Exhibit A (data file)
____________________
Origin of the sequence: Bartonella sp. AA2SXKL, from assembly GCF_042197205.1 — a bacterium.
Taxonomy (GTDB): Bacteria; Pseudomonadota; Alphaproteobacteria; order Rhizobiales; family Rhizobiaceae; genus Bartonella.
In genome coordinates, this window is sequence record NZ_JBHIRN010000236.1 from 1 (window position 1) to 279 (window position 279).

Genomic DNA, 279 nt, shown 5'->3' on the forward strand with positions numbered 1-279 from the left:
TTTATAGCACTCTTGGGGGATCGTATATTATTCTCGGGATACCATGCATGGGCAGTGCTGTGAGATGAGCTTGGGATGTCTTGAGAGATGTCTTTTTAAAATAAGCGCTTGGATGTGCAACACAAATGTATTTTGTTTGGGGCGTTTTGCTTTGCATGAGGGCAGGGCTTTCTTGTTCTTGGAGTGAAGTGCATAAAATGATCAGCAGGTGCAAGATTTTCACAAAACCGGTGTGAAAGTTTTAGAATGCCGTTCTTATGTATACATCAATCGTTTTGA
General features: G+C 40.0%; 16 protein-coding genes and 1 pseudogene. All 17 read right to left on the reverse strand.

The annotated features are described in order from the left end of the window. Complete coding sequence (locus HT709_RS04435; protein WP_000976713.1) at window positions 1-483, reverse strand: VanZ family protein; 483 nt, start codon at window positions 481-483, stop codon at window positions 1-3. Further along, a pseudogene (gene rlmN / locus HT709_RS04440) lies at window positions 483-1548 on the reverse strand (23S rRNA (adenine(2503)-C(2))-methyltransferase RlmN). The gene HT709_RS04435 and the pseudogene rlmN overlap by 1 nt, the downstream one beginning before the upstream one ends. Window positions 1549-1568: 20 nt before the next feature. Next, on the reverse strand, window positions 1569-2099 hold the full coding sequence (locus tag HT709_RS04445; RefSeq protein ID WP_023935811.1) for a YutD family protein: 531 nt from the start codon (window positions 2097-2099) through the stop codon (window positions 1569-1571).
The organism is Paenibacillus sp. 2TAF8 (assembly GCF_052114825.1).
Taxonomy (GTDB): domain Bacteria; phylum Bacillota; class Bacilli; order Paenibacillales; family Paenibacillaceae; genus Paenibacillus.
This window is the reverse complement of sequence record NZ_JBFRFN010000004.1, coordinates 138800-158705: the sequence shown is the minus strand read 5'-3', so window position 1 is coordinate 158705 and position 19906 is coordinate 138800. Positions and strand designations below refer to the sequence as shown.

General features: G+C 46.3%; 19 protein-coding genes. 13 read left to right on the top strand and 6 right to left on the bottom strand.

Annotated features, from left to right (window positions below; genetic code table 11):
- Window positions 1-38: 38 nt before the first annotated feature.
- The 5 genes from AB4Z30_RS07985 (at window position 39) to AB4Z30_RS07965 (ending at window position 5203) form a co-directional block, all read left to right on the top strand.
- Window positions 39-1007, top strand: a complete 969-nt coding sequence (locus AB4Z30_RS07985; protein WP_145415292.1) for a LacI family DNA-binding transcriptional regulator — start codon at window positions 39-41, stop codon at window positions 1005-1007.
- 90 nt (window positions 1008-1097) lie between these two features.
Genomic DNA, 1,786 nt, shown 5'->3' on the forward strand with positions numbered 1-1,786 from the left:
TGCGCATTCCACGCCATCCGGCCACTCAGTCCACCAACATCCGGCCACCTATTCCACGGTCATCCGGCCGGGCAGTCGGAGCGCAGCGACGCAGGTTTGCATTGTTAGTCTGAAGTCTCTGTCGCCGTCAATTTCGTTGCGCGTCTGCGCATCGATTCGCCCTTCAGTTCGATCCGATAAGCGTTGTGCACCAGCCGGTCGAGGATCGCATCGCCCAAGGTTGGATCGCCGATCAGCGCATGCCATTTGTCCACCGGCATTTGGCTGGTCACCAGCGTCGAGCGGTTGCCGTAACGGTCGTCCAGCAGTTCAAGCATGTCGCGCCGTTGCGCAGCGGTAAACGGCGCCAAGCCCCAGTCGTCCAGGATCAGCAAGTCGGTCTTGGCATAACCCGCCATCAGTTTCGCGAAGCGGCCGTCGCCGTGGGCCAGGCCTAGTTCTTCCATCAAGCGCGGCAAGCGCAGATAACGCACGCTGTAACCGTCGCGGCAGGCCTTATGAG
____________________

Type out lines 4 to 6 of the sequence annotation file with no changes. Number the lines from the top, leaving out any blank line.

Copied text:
Genomic DNA, 279 nt, shown 5'->3' on the forward strand with positions numbered 1-279 from the left:
TTTATAGCACTCTTGGGGGATCGTATATTATTCTCGGGATACCATGCATGGGCAGTGCTGTGAGATGAGCTTGGGATGTCTTGAGAGATGTCTTTTTAAAATAAGCGCTTGGATGTGCAACACAAATGTATTTTGTTTGGGGCGTTTTGCTTTGCATGAGGGCAGGGCTTTCTTGTTCTTGGAGTGAAGTGCATAAAATGATCAGCAGGTGCAAGATTTTCACAAAACCGGTGTGAAAGTTTTAGAATGCCGTTCTTATGTATACATCAATCGTTTTGA
General features: G+C 40.0%; 16 protein-coding genes and 1 pseudogene. All 17 read right to left on the reverse strand.